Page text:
President Trump’s Travel Ban Two Years Later
What is commonly referred to as the “travel ban” or “Muslim ban” is the product of three executive orders signed by President Donald Trump in 2017 and 2018. Each executive order met a number of legal challenges in the federal court system, but ultimately, the third version of the order was upheld by the United States Supreme Court in 2018. Recently, January 27, 2019 marked the two-anniversary of the travel ban, and today, the ban remains in full effect.
The effect of the travel ban is to indefinitely suspend the issuance of immigrant and non-immigrant visas to foreign nationals of often Muslim-majority countries, specifically Libya, Iran, Somalia, Syria, Yemen, North Korea and Venezuela. The government claims that the reasons for excluding immigrants from these seven countries are poor cooperation with U.S. officials, terrorist activity and the failure to properly document travelers. There are a few, rare exceptions to the travel ban. For instance, students from Iran and Libya are still able to acquire student visas. But otherwise, foreign nationals from the banned countries will only be able to enter the United States if they are granted a waiver.
The travel ban provides for a waiver where a visa applicant can show why they should be allowed to enter the United States despite the travel ban restrictions. However, there is no published application or formal procedure for qualification. Consequently, success is exceptionally challenging. The travel ban provides three factors that a person needs to prove to qualify for a waiver:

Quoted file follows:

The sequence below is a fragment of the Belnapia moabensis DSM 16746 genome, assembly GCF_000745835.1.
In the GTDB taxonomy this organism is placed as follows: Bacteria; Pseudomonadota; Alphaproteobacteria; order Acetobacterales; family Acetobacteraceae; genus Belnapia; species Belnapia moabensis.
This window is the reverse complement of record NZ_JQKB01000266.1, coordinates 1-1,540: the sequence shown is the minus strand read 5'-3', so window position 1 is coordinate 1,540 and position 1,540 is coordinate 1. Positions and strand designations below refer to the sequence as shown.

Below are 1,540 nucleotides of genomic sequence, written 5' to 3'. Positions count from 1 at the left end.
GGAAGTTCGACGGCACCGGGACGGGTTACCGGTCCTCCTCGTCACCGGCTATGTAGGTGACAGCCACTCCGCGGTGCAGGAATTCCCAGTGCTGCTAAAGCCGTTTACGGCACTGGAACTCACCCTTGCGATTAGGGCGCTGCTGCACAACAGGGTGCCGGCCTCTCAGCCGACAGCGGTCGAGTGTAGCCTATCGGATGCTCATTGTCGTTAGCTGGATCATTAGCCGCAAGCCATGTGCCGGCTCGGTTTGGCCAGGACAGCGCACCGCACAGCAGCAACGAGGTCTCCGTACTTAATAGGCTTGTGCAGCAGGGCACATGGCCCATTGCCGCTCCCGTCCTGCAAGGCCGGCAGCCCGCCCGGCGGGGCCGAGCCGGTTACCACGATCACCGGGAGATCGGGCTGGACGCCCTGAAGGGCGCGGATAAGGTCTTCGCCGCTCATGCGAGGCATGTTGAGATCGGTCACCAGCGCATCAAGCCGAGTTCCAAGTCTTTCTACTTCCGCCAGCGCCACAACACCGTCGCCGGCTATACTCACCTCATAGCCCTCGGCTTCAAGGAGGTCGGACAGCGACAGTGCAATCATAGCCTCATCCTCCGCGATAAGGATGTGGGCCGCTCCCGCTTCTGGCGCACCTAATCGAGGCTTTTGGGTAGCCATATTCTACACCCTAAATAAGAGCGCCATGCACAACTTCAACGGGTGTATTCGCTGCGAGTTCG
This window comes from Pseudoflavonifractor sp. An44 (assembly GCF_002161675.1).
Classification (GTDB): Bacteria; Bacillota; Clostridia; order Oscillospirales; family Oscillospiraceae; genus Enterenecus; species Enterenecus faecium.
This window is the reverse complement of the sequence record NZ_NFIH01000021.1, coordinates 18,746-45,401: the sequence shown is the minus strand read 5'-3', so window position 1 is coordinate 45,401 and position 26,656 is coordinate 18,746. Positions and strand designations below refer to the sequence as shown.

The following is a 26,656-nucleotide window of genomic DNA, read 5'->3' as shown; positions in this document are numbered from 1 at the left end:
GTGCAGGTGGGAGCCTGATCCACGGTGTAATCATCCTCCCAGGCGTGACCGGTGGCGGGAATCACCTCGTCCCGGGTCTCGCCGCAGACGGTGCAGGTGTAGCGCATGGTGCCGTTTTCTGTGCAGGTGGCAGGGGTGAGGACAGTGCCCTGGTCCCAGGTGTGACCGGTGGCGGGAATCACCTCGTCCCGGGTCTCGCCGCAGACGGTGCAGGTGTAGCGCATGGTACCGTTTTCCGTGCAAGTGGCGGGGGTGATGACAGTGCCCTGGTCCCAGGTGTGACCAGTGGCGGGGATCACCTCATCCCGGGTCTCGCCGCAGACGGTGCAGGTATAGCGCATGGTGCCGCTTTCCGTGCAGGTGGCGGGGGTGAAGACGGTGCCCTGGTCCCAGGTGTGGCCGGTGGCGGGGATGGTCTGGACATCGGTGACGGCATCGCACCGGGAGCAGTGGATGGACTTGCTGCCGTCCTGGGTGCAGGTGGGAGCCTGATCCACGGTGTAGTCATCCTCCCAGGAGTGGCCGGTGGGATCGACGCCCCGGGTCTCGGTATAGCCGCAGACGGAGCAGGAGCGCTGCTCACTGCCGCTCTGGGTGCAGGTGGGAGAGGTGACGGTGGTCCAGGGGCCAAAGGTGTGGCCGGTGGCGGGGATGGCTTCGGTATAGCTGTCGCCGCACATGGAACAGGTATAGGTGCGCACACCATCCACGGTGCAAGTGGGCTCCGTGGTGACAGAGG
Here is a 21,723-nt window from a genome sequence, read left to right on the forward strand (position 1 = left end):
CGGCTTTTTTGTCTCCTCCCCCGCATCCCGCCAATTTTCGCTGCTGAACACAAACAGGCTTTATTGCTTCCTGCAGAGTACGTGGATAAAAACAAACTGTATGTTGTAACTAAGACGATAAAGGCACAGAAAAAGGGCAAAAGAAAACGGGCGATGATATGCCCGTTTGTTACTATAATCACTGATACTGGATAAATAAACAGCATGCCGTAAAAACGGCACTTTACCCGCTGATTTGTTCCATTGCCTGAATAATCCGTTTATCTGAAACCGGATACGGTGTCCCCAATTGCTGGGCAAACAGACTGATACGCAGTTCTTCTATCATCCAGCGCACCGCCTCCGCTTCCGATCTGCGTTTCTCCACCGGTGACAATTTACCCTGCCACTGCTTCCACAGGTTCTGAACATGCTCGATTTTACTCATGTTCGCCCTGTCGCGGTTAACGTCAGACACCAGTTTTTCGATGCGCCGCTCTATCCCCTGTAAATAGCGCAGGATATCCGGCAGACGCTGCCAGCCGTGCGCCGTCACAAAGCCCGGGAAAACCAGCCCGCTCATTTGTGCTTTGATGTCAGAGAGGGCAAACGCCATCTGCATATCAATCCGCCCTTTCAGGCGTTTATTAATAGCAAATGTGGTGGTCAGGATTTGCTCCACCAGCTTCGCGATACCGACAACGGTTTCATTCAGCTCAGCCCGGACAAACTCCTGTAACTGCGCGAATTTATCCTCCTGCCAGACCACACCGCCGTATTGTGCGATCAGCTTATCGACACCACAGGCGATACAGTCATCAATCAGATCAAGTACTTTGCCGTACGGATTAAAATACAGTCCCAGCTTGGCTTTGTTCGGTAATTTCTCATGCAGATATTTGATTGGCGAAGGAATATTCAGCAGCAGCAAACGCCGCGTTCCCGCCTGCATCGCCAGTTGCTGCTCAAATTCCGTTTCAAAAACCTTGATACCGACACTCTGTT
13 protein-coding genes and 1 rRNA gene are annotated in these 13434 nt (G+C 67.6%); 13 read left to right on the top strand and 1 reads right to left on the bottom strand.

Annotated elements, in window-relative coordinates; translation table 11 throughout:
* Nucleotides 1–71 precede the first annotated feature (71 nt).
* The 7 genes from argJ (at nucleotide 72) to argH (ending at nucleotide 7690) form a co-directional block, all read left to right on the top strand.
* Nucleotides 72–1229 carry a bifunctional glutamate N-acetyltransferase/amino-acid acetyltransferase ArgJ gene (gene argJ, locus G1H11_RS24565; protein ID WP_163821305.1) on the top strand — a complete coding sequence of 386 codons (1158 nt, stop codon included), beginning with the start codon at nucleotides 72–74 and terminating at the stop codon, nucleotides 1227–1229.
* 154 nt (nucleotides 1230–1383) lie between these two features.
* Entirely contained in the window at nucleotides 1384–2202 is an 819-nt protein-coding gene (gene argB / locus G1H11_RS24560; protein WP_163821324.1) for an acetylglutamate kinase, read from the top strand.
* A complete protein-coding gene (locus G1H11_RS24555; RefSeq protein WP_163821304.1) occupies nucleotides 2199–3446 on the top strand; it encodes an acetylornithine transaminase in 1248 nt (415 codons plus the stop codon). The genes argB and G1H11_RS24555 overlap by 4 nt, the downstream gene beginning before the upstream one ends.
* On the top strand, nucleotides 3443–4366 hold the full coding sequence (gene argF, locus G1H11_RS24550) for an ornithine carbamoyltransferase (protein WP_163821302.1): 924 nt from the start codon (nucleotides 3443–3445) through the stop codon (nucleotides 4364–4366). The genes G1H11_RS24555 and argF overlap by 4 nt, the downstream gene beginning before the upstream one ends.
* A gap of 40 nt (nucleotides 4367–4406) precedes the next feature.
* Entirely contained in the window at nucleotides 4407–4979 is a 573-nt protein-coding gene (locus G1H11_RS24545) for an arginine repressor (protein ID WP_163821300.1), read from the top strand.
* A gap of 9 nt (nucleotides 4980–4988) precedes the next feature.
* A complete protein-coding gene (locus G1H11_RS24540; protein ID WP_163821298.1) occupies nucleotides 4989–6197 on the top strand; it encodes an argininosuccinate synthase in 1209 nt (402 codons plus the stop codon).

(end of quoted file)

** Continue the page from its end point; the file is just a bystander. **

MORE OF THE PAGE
- A denial would cause undue hardship;
- The applicant does not pose a national security threat; and
- A visa approval would be in the “national interest.”
To further complicate the matter, each embassy has a different procedure and set of preferences when evaluating travel ban waivers. Therefore, the best way to present a waiver depends on the embassy at which the applicant chooses to apply. Acquiring a waiver is exceptionally difficult and accusations have been made that the process is arbitrary and intentionally opaque. In 2018, a lawsuit was filed against the government, accusing the government of not honoring the waiver provision of the executive order, and instead denying almost every waiver.
With the rapid pace of the news and our daily lives, the travel ban, now two years old, can be easily forgotten. Nonetheless, the travel ban remains in full force and continues to effect millions of lives worldwide. If you have any further questions or concerns about the travel ban, or if you are struggling with a travel ban-related issue yourself, do not hesitate to Berardi Immigration Law and set up a consultation with one of our attorneys today!